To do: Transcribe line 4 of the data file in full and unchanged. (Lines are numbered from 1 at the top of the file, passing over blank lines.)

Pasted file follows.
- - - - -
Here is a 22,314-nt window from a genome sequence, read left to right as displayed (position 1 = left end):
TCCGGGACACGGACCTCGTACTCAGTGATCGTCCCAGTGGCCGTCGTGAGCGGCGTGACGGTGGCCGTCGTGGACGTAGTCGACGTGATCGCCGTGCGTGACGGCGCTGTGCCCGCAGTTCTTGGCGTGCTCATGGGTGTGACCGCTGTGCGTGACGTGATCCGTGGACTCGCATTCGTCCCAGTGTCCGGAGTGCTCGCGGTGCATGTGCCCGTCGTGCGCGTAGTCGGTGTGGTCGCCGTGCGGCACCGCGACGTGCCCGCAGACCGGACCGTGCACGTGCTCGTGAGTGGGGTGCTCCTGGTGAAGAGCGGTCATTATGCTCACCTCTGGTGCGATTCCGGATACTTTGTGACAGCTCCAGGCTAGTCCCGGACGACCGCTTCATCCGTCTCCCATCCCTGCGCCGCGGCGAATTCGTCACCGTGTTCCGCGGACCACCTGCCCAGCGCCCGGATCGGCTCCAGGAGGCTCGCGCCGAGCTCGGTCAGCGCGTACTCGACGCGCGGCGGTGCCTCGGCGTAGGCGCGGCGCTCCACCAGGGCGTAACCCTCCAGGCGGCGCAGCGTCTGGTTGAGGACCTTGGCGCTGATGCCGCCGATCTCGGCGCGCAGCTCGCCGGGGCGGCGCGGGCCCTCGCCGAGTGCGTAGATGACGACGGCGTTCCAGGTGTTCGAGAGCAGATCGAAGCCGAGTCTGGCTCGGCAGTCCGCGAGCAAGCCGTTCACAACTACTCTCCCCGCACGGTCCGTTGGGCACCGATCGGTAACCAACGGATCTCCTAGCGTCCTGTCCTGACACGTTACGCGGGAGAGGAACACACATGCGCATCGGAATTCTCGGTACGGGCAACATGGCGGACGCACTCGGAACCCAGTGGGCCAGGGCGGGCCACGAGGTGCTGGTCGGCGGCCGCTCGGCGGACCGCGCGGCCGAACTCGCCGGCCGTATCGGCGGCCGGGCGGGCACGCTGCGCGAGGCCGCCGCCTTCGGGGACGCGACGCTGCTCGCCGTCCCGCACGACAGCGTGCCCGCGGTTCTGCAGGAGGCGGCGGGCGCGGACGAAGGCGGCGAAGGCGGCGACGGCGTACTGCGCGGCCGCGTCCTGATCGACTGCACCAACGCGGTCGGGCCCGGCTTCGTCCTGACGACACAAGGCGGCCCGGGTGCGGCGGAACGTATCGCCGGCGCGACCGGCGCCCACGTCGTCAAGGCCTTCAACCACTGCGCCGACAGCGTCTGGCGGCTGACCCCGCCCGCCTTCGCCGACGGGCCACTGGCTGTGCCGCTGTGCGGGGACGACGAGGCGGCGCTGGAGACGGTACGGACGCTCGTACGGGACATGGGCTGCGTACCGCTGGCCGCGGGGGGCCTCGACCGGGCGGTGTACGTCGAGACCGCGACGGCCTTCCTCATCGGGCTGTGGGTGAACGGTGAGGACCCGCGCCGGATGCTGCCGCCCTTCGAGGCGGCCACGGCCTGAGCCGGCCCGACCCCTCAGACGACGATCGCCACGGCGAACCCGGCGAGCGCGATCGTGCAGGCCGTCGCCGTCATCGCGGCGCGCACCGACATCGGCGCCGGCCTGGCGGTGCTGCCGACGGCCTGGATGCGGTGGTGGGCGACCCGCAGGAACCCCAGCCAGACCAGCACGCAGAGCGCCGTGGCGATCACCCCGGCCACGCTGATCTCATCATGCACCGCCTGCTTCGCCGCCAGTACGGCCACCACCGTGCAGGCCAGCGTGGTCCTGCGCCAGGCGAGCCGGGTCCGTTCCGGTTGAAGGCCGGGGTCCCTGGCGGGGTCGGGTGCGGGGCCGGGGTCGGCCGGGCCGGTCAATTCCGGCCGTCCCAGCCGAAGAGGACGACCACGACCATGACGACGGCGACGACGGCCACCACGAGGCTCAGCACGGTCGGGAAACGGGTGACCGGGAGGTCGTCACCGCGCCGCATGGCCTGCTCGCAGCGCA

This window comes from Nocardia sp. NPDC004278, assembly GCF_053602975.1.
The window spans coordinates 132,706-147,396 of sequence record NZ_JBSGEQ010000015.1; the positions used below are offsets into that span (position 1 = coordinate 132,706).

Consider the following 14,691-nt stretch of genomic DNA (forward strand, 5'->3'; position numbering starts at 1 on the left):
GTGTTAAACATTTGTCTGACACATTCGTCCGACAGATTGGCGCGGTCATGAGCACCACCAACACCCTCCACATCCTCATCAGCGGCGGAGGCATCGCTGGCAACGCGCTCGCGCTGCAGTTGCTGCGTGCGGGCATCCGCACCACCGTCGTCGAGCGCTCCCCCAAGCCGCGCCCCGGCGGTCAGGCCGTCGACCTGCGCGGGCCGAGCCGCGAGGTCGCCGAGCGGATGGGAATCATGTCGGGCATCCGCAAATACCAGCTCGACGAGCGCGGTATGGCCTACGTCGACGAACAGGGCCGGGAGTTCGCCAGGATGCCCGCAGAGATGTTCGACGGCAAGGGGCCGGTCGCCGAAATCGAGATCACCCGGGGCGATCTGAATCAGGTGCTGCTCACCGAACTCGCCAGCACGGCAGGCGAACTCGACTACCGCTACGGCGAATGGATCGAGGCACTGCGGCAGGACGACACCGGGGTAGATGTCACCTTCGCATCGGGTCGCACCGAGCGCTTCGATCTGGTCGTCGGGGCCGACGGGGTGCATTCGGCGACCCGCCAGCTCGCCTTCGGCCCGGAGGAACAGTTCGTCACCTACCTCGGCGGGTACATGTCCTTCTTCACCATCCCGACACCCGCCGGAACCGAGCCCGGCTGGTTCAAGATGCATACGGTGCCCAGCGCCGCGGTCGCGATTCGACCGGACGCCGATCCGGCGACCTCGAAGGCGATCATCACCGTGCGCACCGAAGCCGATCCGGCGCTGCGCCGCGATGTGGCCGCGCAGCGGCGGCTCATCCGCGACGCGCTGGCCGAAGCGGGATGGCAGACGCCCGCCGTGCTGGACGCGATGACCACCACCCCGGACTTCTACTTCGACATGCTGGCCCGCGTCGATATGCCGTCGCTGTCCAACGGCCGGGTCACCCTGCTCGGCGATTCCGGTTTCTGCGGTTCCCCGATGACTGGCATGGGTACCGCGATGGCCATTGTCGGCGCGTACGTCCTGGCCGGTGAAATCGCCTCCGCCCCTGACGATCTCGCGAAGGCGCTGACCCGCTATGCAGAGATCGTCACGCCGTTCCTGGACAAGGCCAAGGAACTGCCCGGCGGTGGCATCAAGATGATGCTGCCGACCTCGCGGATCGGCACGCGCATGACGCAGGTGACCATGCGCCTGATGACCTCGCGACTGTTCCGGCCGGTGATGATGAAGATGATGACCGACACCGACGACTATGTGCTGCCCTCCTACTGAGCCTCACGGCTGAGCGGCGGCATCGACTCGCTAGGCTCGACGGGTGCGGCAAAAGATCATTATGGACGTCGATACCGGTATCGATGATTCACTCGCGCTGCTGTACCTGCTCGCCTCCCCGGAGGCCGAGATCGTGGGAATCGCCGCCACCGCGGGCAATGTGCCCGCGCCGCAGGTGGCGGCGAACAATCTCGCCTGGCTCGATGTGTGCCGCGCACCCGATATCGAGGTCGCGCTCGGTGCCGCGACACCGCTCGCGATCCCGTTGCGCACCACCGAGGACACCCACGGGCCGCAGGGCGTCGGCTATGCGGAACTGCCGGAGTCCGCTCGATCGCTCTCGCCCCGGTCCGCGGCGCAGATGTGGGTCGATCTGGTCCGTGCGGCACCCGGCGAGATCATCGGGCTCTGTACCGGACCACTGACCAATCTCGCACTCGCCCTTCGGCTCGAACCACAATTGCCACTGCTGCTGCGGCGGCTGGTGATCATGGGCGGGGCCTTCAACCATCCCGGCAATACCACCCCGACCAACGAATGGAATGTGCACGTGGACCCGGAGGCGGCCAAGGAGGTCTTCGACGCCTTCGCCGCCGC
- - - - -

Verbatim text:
The window spans coordinates 132,706-147,396 of sequence record NZ_JBSGEQ010000015.1; the positions used below are offsets into that span (position 1 = coordinate 132,706).